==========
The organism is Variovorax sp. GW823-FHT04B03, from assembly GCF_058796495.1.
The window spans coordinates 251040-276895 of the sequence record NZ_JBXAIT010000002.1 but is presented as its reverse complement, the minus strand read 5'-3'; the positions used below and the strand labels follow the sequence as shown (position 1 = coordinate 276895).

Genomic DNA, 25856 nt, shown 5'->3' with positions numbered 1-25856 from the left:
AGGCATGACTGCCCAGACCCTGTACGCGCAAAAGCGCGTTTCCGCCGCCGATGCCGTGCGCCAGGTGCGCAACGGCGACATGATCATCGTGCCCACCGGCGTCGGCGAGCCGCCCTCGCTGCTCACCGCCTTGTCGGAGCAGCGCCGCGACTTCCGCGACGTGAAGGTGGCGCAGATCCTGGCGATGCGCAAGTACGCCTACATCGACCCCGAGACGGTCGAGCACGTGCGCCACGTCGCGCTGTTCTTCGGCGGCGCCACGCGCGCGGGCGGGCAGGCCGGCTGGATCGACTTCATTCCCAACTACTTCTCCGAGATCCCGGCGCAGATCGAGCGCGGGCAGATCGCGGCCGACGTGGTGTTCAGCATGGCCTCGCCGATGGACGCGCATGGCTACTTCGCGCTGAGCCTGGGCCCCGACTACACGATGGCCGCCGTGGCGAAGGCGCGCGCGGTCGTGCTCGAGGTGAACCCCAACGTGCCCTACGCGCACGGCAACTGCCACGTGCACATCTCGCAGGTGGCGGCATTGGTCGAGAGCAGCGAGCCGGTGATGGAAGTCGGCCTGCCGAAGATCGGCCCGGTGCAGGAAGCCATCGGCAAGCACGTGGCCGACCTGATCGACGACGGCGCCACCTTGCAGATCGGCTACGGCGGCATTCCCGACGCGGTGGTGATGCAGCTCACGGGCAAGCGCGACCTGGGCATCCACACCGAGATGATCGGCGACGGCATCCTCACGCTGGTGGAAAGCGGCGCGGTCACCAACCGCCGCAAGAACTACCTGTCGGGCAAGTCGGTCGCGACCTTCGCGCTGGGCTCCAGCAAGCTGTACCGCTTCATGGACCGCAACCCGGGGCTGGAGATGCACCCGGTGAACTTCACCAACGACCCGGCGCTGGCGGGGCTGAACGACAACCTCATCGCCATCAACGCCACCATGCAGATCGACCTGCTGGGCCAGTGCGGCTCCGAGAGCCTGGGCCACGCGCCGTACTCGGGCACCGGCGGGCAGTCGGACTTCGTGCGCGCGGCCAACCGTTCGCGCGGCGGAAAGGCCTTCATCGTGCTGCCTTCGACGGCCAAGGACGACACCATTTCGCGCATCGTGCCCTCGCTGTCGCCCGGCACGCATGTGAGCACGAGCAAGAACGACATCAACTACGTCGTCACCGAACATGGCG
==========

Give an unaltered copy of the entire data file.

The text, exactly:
The organism is Variovorax sp. GW823-FHT04B03, from assembly GCF_058796495.1.
The window spans coordinates 251040-276895 of the sequence record NZ_JBXAIT010000002.1 but is presented as its reverse complement, the minus strand read 5'-3'; the positions used below and the strand labels follow the sequence as shown (position 1 = coordinate 276895).

Genomic DNA, 25856 nt, shown 5'->3' with positions numbered 1-25856 from the left:
AGGCATGACTGCCCAGACCCTGTACGCGCAAAAGCGCGTTTCCGCCGCCGATGCCGTGCGCCAGGTGCGCAACGGCGACATGATCATCGTGCCCACCGGCGTCGGCGAGCCGCCCTCGCTGCTCACCGCCTTGTCGGAGCAGCGCCGCGACTTCCGCGACGTGAAGGTGGCGCAGATCCTGGCGATGCGCAAGTACGCCTACATCGACCCCGAGACGGTCGAGCACGTGCGCCACGTCGCGCTGTTCTTCGGCGGCGCCACGCGCGCGGGCGGGCAGGCCGGCTGGATCGACTTCATTCCCAACTACTTCTCCGAGATCCCGGCGCAGATCGAGCGCGGGCAGATCGCGGCCGACGTGGTGTTCAGCATGGCCTCGCCGATGGACGCGCATGGCTACTTCGCGCTGAGCCTGGGCCCCGACTACACGATGGCCGCCGTGGCGAAGGCGCGCGCGGTCGTGCTCGAGGTGAACCCCAACGTGCCCTACGCGCACGGCAACTGCCACGTGCACATCTCGCAGGTGGCGGCATTGGTCGAGAGCAGCGAGCCGGTGATGGAAGTCGGCCTGCCGAAGATCGGCCCGGTGCAGGAAGCCATCGGCAAGCACGTGGCCGACCTGATCGACGACGGCGCCACCTTGCAGATCGGCTACGGCGGCATTCCCGACGCGGTGGTGATGCAGCTCACGGGCAAGCGCGACCTGGGCATCCACACCGAGATGATCGGCGACGGCATCCTCACGCTGGTGGAAAGCGGCGCGGTCACCAACCGCCGCAAGAACTACCTGTCGGGCAAGTCGGTCGCGACCTTCGCGCTGGGCTCCAGCAAGCTGTACCGCTTCATGGACCGCAACCCGGGGCTGGAGATGCACCCGGTGAACTTCACCAACGACCCGGCGCTGGCGGGGCTGAACGACAACCTCATCGCCATCAACGCCACCATGCAGATCGACCTGCTGGGCCAGTGCGGCTCCGAGAGCCTGGGCCACGCGCCGTACTCGGGCACCGGCGGGCAGTCGGACTTCGTGCGCGCGGCCAACCGTTCGCGCGGCGGAAAGGCCTTCATCGTGCTGCCTTCGACGGCCAAGGACGACACCATTTCGCGCATCGTGCCCTCGCTGTCGCCCGGCACGCATGTGAGCACGAGCAAGAACGACATCAACTACGTCGTCACCGAACATGGCG